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Soma Banerjee

Executive Director, Confederation of Indian Industry, India


New-age power systems in 21st century India

India is set to become the biggest demand centre in the world by 2030 with about 1.5 billion people, surpassing China’s population to become the most populous country in the world. In terms of GDP growth, India is one of the fastest growing economies. Though India’s per capita electricity consumption annually is about 1,122 kWh/year,  much lower than the world average of 2,674 kWh/year, this number too is one of the fastest-growing, per the United Nations.

India set an ambitious target of 175 GW of renewable energy capacity addition by 2020 – and rightly so. This is a nation rich in availability of sun, wind, biomass and water. The Prime Minister’s call for 'One Sun, One World, One Grid' set the tone for a strong transmission system that will support India’s renewable energy growth, integrating the growth of renewables across the world. India is already well-positioned in the subcontinent, being surrounded by the SAARC nations, and is therefore an important faculty in planning grid interconnections with these countries to optimize regional resources and look at inclusive growth and development of the region.

The power sector in India is undergoing several shifts as it moves from a traditional energy-deficit position to an energy-surplus one. Fewer long-term power purchase agreements (PPAs) are being signed between discoms and IPPs, with discoms increasing their procurement through shorter tenure PPAs or day/week ahead market. The share of renewable resources is growing in India’s generation mix (up from 12.3% in 2013 to 22% in 2018), a significant move away from coal-based power. Distributed solar in the form of rooftop and ground-mounted modules is also expected to grow rapidly. The private sector is playing a greater role across the generation and transmission value chain, representing around 45% of total investments over the past six years. The Government of India is pushing for 100% household electrification through programs such as ‘Saubhagya’ which aims to provide electricity to 20 million new households. Electricity is expected to penetrate sectors such as transportation, with growth in electric buses, two-wheelers, fleet cars and e-rickshaws.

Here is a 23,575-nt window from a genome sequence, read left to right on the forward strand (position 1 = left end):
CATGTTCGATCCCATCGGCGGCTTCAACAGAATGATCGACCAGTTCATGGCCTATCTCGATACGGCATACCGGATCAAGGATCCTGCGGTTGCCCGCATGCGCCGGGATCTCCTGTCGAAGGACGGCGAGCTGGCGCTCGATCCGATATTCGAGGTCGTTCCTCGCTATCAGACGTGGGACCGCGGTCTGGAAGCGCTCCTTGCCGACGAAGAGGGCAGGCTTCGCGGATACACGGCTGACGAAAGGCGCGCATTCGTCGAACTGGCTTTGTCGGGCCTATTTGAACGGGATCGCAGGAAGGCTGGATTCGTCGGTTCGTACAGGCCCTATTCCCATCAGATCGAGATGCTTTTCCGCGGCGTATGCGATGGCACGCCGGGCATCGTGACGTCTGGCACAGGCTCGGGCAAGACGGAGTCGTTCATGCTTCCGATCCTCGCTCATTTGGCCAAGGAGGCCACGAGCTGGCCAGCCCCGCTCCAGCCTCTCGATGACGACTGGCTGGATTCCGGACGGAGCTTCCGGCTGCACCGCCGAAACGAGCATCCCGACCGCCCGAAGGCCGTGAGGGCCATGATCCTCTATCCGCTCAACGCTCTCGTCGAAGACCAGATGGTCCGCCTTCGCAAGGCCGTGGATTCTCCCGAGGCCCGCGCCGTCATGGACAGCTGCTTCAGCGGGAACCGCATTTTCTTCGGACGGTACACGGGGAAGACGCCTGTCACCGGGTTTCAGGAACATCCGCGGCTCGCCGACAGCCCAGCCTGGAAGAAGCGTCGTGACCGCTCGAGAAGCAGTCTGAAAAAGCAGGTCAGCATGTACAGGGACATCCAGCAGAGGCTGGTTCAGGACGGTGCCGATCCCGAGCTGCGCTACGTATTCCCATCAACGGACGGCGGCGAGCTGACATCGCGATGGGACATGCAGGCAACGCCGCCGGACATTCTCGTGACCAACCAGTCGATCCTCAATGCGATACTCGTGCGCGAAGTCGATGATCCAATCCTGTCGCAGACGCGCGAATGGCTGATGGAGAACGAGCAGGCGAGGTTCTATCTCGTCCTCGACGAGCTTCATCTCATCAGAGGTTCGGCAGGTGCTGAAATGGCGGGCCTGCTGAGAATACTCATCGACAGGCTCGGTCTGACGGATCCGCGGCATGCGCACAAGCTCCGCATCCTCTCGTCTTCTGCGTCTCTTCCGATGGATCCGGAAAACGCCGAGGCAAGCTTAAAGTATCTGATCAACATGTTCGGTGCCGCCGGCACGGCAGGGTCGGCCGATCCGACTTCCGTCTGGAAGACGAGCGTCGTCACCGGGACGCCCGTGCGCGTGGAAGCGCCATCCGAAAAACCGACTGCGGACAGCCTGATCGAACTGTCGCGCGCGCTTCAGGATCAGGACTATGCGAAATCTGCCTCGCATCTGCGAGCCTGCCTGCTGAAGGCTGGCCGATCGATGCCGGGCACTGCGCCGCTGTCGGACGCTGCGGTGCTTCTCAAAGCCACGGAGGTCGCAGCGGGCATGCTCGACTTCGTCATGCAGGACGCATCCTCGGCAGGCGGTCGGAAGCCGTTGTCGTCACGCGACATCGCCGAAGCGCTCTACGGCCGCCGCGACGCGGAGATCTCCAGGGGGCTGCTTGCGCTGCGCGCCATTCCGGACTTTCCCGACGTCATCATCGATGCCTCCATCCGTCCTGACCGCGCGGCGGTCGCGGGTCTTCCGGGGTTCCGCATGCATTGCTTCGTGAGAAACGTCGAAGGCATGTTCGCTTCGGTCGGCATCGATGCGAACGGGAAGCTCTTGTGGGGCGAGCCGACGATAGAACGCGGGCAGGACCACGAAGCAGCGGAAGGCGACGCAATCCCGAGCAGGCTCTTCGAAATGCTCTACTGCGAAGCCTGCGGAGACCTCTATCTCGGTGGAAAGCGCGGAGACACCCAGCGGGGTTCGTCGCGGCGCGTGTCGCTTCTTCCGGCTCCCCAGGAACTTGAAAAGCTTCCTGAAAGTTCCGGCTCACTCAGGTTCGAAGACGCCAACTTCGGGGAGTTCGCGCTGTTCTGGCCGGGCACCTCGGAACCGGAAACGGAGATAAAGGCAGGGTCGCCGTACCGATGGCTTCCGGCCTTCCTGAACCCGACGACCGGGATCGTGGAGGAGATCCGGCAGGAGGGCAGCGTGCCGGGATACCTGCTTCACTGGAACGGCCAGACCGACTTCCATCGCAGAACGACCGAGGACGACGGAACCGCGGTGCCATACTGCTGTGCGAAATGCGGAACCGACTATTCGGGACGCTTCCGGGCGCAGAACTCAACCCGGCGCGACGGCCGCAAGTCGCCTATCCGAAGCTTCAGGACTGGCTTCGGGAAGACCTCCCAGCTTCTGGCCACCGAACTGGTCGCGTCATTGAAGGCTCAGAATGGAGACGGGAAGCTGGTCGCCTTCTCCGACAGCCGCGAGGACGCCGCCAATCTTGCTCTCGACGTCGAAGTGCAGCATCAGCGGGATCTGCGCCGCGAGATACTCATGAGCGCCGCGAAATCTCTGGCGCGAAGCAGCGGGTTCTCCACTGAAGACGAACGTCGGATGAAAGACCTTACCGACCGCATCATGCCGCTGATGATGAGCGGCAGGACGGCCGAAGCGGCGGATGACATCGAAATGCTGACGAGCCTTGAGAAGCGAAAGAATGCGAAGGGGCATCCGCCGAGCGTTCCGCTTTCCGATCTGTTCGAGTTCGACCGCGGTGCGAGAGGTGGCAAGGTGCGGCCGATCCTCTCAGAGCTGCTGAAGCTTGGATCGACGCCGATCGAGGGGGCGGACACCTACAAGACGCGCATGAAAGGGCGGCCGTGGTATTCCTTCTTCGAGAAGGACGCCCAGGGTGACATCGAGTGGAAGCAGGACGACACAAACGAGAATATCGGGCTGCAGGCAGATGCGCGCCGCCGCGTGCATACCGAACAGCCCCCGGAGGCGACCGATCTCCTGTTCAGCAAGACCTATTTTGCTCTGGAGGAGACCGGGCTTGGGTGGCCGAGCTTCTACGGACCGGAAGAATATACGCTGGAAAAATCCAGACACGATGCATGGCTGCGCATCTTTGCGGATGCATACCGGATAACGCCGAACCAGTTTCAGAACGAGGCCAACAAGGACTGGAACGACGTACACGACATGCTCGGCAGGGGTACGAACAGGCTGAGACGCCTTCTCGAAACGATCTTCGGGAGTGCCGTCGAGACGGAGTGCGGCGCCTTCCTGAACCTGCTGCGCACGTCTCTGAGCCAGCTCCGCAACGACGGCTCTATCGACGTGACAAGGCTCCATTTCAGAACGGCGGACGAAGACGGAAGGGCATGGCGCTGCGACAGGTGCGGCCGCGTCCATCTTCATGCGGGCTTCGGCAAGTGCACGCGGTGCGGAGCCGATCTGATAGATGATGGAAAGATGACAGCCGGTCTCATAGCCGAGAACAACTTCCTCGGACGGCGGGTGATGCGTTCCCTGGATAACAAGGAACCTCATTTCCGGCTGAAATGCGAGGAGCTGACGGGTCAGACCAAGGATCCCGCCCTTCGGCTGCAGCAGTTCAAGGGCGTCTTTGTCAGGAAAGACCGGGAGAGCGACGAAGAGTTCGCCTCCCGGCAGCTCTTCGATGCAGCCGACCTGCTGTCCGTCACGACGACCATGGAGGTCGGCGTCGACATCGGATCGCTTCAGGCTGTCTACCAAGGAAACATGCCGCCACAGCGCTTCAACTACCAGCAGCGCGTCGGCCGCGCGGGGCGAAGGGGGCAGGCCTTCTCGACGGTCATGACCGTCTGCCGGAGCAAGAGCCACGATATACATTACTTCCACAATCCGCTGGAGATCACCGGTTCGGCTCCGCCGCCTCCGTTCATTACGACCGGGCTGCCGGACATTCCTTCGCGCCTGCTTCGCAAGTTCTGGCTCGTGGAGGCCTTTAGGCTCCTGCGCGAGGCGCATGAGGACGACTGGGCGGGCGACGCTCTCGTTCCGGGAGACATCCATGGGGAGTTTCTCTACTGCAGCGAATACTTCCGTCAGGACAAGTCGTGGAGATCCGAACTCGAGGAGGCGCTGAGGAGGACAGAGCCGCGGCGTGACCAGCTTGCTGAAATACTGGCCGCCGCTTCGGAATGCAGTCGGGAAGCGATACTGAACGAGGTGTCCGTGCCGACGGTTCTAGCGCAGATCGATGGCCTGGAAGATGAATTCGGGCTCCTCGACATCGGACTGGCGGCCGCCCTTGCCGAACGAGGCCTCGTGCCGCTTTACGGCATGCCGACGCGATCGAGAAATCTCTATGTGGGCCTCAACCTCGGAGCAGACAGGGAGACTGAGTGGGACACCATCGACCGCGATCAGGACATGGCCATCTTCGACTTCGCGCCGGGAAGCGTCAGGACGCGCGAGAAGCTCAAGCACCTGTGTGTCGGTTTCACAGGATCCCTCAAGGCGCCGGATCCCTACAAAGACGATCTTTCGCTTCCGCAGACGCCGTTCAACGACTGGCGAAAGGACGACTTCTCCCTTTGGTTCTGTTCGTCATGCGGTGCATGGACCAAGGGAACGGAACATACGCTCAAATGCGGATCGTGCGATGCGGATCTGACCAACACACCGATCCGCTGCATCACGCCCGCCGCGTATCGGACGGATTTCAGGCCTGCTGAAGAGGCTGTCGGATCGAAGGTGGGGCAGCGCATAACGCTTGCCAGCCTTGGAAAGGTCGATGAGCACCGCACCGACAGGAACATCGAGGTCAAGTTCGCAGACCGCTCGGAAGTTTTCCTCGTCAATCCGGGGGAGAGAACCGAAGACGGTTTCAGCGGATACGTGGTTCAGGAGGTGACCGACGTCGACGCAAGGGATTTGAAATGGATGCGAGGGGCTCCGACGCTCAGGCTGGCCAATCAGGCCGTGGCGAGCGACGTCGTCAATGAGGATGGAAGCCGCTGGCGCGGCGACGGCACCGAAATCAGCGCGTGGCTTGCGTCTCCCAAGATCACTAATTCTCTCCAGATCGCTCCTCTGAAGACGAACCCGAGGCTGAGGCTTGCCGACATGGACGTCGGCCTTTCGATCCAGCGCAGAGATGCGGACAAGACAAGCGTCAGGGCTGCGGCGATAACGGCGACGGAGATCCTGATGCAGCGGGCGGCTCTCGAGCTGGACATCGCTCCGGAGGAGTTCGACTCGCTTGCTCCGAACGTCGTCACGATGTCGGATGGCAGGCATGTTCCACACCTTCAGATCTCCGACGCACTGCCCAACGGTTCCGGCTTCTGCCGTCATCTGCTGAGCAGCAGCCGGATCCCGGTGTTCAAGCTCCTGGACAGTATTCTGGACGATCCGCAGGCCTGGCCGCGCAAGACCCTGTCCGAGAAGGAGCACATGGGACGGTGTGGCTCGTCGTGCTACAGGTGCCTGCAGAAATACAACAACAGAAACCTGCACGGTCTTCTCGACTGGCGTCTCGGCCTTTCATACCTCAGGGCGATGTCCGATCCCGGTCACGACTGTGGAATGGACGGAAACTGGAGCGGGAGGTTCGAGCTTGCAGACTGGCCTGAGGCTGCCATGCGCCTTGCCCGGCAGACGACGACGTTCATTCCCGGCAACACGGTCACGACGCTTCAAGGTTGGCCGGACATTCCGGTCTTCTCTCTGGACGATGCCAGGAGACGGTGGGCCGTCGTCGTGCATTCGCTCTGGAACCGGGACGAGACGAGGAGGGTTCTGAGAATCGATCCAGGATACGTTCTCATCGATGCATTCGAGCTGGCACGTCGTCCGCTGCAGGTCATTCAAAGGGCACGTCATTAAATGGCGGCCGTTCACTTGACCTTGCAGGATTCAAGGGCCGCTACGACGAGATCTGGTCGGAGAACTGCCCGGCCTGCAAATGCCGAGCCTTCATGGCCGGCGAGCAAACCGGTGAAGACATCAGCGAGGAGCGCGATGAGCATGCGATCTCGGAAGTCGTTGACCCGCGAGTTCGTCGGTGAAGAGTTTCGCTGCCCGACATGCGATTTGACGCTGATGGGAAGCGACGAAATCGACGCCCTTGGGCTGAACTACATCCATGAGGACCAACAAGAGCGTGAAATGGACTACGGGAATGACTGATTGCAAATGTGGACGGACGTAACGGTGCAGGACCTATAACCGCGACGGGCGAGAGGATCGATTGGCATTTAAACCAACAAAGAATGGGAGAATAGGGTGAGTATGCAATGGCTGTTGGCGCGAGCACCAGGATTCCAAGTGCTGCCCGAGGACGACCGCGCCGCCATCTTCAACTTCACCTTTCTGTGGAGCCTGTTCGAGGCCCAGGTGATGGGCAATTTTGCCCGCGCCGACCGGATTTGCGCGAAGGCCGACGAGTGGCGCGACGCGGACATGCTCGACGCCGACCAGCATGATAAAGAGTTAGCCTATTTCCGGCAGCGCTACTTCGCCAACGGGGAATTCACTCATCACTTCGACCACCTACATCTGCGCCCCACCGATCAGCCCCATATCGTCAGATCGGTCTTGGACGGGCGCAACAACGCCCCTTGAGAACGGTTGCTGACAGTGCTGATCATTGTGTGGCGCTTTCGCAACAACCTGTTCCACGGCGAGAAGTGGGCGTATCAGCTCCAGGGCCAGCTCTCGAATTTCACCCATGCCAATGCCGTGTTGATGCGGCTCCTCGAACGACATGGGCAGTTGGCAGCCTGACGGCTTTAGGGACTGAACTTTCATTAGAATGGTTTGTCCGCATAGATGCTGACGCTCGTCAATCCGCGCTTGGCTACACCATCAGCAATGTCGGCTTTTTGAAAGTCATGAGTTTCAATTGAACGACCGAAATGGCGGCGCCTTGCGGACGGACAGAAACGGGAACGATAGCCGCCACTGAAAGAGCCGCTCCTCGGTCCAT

The transmission sector must respond to and take advantage of these shifts to achieve the twin objectives of energy access and affordability in the country.

Transmission is a self-sustaining and profitable business in India – one of the promising sectors in the electricity value chain. A blueprint for efficient transmission system is necessary for power to be disseminated effectively to the end-consumer. The electricity transmission and distribution network traverses the length and breadth of the country to connect every Indian household, industrial facilities, a host of essential amenities like schools, hospitals etc., and the vast expanse of agricultural lands. The last decade saw electricity in India striving to reach the farthest of India’s households in the remotest of villages. With steady national efforts, the country is at the threshold of 100% electrification of households. Nevertheless, the larger goal of the Government of affordable, secure, ‘24x7 Power for All’ remains on the horizon. Electricity is vital for the livelihood of our diverse, young and ambitious population. Economical prices and sound commercial viability is important. India having become a power-surplus nation, this is dream is not too far away either.